Visiting the palaces of Sintra on a long layover

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At first, a visit to the fabled palaces of Sintra seemed a perfect way to spend a 12-hour layover at Lisbon, on the way travelling between West Africa and Berlin – after all, UNESCO-designated Sintra is only about an hour away from the airport.

But meanwhile, we have read Nextbiteoflife’s post on overtourism in Sintra, and combined with the bad weather (and our clothing situation, think “Sandals and T-Shirts”) we are having second thoughts. On the other hand, the tourist crowds shouldn’t be such a problem on a rainy winter day? When we arrive just after 9 am at Sintra station, the rain has stopped for the time being, but the puddles on the street prove a challenge for our flimsy sandals and loafers. After all, Northern Togo was around 40 °C, and no, we didn’t bring an umbrella on our West Africa travel …

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Mediaeval palaces, romantic atmosphere, and a picturesque mountain village – we had read the travel guidebooks’ descriptions but did not get any proper idea of what awaited us. Sintra is indeed relatively mountainous, considering it’s so close to the sea, and on the rocky outcrop above the village, the ruins of the Moorish castle are visible in dense clouds. Cute old houses are huddled on the side of the mountain.

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To avoid the next bout of rain, we hurry into the National Palace of Sintra, an impressive mediaeval castle right in the village, arranged in clusters of buildings around shady courtyards. The palace, built from 1281 onwards on the remains of a Moorish castle, combines sturdy gothic stone architecture with oriental fountains and round Moorish arches, blue azulejo tiles with cuerda seca tiles, on which the girih patterns are based on Islamic mathematicians’ calculations. A number of student groups are pushing past us, but in most rooms we find the space and time to look closely at the interior and exhibits.

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A heavy downpour forces us to linger in the shop for a while before we dare to run to the bus stop right through the puddles. Again – with increasingly wet feet –, we wonder whether it is worth going further up the hill to the Pena Palace in this weather. At least the bus is so full by the time it finally leaves that it gets relatively warm inside. Many serpentines later we emerge into the cloud and to the end of a queue at the ticket office, only to wonder again whether this is really worth it, or should we perhaps take the next bus down and go back to the airport? But then we reach the ticket window earlier than a decision on this matter – and hurry up through the Park of Pena, towards the very top of the hill. That’s about a ten-minute walk, during which we keep fearing another cold shower.

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But when the Palace of Pena comes into view, with its turrets and gates, archways and balconies, we stop questioning and debating that decision (or lack of decision). No, the books hadn’t prepared us for this great kitsch!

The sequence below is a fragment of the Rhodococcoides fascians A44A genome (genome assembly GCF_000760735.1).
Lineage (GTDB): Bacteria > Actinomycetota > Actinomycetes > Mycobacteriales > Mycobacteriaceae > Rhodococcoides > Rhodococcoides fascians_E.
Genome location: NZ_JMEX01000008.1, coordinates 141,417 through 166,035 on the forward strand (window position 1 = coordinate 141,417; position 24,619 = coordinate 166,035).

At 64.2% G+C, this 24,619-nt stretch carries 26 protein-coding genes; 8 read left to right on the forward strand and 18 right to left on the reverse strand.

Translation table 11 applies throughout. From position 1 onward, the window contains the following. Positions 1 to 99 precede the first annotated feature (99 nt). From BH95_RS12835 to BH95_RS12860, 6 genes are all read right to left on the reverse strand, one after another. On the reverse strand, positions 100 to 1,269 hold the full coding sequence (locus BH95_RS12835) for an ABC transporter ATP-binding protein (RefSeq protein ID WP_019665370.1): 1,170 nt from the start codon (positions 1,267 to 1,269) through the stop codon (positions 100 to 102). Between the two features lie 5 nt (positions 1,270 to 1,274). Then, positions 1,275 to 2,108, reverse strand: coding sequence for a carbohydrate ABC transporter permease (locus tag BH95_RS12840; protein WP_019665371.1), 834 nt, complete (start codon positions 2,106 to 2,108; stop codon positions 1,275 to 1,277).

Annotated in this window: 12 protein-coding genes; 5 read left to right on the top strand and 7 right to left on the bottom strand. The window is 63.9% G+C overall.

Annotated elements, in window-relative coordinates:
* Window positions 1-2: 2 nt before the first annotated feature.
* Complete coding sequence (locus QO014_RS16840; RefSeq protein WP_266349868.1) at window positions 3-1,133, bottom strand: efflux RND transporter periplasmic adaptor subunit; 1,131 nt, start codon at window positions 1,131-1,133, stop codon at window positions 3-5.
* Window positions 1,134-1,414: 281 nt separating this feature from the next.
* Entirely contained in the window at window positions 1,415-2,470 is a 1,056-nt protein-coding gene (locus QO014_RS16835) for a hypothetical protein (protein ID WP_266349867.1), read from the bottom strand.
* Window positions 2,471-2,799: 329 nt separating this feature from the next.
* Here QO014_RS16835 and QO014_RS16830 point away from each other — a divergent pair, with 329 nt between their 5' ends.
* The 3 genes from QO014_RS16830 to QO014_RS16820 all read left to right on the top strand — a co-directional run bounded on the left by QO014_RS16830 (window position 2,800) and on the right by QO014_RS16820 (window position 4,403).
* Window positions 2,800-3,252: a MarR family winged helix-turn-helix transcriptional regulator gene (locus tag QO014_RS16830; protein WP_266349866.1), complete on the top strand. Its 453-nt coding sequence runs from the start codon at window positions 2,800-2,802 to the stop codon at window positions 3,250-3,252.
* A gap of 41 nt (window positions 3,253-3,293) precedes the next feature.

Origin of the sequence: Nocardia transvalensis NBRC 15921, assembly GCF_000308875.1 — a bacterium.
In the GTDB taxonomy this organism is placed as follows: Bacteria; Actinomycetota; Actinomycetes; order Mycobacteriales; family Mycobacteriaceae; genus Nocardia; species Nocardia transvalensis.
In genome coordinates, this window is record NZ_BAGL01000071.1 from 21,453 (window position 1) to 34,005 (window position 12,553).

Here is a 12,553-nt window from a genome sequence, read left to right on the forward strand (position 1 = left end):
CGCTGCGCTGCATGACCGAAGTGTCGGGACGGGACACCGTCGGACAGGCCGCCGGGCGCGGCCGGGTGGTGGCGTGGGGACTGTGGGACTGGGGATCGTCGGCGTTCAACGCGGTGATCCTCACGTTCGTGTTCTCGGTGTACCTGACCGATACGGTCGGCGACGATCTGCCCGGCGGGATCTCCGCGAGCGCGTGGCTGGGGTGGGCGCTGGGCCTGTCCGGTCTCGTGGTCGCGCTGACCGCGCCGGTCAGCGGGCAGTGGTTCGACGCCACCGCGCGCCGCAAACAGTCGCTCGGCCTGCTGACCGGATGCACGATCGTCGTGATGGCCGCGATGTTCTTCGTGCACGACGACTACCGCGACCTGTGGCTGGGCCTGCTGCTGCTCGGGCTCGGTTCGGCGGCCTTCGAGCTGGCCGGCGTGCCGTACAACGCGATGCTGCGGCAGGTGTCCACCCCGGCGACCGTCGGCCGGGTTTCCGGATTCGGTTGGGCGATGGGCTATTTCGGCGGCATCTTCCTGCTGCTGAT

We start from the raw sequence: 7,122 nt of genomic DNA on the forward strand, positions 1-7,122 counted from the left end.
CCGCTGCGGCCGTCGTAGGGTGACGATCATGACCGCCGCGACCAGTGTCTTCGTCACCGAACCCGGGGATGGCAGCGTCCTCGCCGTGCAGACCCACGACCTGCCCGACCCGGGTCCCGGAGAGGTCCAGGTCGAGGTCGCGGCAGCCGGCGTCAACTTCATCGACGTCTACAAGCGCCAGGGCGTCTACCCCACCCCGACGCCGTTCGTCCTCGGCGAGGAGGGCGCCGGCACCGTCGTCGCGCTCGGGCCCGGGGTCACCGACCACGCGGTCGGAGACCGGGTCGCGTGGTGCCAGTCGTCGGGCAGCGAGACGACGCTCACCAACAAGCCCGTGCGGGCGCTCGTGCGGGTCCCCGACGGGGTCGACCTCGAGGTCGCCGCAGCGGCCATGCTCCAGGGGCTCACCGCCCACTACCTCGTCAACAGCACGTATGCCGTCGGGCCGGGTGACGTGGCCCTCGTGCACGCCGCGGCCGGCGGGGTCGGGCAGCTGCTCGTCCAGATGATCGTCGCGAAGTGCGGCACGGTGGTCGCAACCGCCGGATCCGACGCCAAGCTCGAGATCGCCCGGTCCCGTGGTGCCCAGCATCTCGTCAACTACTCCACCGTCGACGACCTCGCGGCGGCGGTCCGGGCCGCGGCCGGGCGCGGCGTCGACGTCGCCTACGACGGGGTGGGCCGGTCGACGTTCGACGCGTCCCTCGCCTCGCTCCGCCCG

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A romantic castle

We stand in front of a romantic dream castle of a German aristocrat who built it in the 19th century and ordered his architect to incorporate as many architectural styles as possible, from Germany and Portugal, from the Middle Ages to the present. Dom Fernando II, king of Portugal, was a contemporary of the Bavarian King Ludwig II, and his bonbon-coloured castle in Sintra parallels the eclectic and romantic style of Ludwig’s famous Neuschwanstein Castle.
On the inside as well, it features a fascinating mix of Moorish, mediaeval, early modern Portuguese and impressionist styles with some Art Deco influences.

By now it is noon, and considerably more visitors are lining up to peek into the rooms, chapels and courtyards. Most of the time it is imperative to shuffle forward slowly, so as not to disturb the flow of travellers and sightseers. Nevertheless, we get a good view of the interior, and by the time we get out of Pena Palace the fast-moving clouds even leave some blue sky and occasional rays of sunshine – very welcome as we are by now seriously cold and shivering in our wet shoes.

Final questions: Are the castles of Sintra worth a visit?

Yes, yes, yes! And one day is not enough! There are more castles to explore than the National Palace and the Palacio de Pena. We will have to come back! And yes, we caught a nasty cold on this trip.

How to get to Sintra from Lisbon

Sintra is easily reached by suburb train from Rossio or Oriente in around one hour’s time. From the airport we took the subway to Oriente (three stations) and changed there. The Oriente station by Santiago Calatrava is a sightseeing point fo itself. Within Sintra, it would be time-consuming, but possible to walk. We took a local shuttle bus from the centre to the top of the mountain. The bus was 5,50 € for the round trip, the palaces 9 € and 11,50 €, respectively, and that is for off-season.

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Oriente station by Santiago Calatrava

+++Our travel to Sintra was entirely self-organised and paid for by ourselves. We got press tickets to the palaces, courtesy of Parques de Sintra+++

2 Comments

  1. Oh yes, definitely worth visiting Palacio de Pena.
    Your intrepidness paid off but not the best conditions for a visit. I was there some years ago and could drive up to the entrance steps in my campervan. By chance it was a Sunday so free entrance but I don’t remember many visitors there at that time. It was a lovely sunny tranquill day which enticed me to spend several hours absorbing the strange but beautiful ambience.
    I hope you return when you can.

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